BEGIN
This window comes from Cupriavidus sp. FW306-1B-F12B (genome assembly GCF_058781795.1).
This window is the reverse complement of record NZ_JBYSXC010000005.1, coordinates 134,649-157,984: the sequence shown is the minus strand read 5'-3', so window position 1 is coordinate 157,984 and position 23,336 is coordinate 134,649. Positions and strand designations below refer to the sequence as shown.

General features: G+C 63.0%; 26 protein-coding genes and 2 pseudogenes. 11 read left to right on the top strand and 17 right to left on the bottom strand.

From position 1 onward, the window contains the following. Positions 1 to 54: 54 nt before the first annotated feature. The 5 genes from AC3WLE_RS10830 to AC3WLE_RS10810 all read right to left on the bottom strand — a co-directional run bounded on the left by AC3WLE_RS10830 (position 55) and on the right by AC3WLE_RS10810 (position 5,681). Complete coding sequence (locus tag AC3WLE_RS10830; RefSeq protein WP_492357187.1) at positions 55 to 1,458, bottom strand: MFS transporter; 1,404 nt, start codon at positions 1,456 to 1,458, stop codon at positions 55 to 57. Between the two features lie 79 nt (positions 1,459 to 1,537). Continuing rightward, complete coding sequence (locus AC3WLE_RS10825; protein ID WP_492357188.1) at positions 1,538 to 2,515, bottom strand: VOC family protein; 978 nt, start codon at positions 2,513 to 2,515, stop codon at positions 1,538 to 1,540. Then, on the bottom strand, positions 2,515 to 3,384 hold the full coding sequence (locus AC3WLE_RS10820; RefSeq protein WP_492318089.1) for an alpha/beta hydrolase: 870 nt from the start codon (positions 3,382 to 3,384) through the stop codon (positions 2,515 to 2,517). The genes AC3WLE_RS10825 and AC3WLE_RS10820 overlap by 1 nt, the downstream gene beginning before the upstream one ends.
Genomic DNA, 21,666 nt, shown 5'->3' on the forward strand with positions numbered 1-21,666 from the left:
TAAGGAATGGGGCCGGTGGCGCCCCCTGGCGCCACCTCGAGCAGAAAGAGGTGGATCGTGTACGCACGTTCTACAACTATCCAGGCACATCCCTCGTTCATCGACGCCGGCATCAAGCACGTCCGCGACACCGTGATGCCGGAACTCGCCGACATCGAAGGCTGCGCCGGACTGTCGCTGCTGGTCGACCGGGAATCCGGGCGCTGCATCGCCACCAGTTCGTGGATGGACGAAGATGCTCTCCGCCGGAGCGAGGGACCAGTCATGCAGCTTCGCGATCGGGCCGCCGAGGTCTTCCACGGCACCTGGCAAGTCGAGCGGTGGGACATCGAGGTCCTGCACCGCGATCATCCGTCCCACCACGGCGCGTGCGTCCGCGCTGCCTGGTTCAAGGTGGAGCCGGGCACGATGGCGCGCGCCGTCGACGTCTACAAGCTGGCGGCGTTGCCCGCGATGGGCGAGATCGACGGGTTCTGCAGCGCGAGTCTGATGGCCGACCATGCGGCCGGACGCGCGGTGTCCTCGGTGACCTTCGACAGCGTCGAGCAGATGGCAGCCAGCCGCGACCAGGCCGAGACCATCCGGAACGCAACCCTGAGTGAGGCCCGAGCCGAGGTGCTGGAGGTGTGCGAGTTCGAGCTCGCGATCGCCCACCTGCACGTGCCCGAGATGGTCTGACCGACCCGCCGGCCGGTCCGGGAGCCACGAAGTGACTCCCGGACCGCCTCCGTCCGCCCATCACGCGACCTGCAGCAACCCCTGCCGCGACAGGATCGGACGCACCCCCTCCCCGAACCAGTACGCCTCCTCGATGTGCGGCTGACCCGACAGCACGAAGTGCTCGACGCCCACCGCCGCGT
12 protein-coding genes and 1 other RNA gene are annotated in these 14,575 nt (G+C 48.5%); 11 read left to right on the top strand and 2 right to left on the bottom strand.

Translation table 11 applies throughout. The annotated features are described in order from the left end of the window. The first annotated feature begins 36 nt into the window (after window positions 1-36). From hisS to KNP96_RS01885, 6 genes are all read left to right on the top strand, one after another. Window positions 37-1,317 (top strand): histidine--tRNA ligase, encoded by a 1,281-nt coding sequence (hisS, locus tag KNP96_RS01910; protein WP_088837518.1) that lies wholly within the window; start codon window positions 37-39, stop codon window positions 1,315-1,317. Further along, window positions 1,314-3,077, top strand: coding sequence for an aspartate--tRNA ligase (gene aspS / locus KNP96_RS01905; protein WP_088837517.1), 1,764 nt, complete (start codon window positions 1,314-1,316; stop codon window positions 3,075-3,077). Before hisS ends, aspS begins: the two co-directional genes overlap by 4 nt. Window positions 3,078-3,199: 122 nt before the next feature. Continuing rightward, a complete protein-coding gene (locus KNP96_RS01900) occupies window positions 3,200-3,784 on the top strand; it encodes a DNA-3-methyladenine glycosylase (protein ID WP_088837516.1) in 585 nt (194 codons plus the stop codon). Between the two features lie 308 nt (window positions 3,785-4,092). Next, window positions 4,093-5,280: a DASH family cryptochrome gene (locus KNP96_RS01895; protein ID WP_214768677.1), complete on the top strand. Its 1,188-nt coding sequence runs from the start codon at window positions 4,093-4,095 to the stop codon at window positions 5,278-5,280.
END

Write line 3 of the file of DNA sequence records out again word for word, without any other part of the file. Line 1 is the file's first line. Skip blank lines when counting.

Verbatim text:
General features: G+C 63.0%; 26 protein-coding genes and 2 pseudogenes. 11 read left to right on the top strand and 17 right to left on the bottom strand.